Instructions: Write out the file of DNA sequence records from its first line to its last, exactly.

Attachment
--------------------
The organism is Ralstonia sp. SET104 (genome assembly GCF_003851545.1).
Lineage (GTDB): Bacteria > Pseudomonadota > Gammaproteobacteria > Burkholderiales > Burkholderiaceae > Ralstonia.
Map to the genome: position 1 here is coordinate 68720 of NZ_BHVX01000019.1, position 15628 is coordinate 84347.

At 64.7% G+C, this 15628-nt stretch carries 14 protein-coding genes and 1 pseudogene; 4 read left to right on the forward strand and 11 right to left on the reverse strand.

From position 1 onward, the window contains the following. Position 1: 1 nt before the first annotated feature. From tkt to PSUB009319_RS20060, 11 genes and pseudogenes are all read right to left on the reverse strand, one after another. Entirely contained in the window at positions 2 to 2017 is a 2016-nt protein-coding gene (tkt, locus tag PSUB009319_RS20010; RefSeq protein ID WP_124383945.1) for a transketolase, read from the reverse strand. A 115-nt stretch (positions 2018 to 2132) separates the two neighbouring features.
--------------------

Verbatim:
The organism is Ralstonia sp. SET104 (genome assembly GCF_003851545.1).
Lineage (GTDB): Bacteria > Pseudomonadota > Gammaproteobacteria > Burkholderiales > Burkholderiaceae > Ralstonia.
Map to the genome: position 1 here is coordinate 68720 of NZ_BHVX01000019.1, position 15628 is coordinate 84347.

At 64.7% G+C, this 15628-nt stretch carries 14 protein-coding genes and 1 pseudogene; 4 read left to right on the forward strand and 11 right to left on the reverse strand.

From position 1 onward, the window contains the following. Position 1: 1 nt before the first annotated feature. From tkt to PSUB009319_RS20060, 11 genes and pseudogenes are all read right to left on the reverse strand, one after another. Entirely contained in the window at positions 2 to 2017 is a 2016-nt protein-coding gene (tkt, locus tag PSUB009319_RS20010; RefSeq protein ID WP_124383945.1) for a transketolase, read from the reverse strand. A 115-nt stretch (positions 2018 to 2132) separates the two neighbouring features.